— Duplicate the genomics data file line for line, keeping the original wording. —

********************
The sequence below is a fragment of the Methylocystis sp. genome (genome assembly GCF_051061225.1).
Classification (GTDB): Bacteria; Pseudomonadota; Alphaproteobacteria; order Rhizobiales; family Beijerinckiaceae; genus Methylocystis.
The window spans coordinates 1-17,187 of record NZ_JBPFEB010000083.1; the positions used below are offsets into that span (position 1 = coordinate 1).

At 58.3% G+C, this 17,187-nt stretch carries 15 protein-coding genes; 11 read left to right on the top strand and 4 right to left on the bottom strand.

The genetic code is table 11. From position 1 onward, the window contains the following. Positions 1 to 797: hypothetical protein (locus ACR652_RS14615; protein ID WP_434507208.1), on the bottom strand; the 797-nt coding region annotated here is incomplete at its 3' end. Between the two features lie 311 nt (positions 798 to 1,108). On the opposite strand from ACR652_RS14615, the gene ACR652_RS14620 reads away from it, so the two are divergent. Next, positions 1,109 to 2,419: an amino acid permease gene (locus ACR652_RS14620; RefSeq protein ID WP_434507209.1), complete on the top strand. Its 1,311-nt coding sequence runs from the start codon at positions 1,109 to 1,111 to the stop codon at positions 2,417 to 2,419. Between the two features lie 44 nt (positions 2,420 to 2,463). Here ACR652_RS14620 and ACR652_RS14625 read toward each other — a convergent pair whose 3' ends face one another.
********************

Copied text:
The sequence below is a fragment of the Methylocystis sp. genome (genome assembly GCF_051061225.1).
Classification (GTDB): Bacteria; Pseudomonadota; Alphaproteobacteria; order Rhizobiales; family Beijerinckiaceae; genus Methylocystis.
The window spans coordinates 1-17,187 of record NZ_JBPFEB010000083.1; the positions used below are offsets into that span (position 1 = coordinate 1).

At 58.3% G+C, this 17,187-nt stretch carries 15 protein-coding genes; 11 read left to right on the top strand and 4 right to left on the bottom strand.

The genetic code is table 11. From position 1 onward, the window contains the following. Positions 1 to 797: hypothetical protein (locus ACR652_RS14615; protein ID WP_434507208.1), on the bottom strand; the 797-nt coding region annotated here is incomplete at its 3' end. Between the two features lie 311 nt (positions 798 to 1,108). On the opposite strand from ACR652_RS14615, the gene ACR652_RS14620 reads away from it, so the two are divergent. Next, positions 1,109 to 2,419: an amino acid permease gene (locus ACR652_RS14620; RefSeq protein ID WP_434507209.1), complete on the top strand. Its 1,311-nt coding sequence runs from the start codon at positions 1,109 to 1,111 to the stop codon at positions 2,417 to 2,419. Between the two features lie 44 nt (positions 2,420 to 2,463). Here ACR652_RS14620 and ACR652_RS14625 read toward each other — a convergent pair whose 3' ends face one another.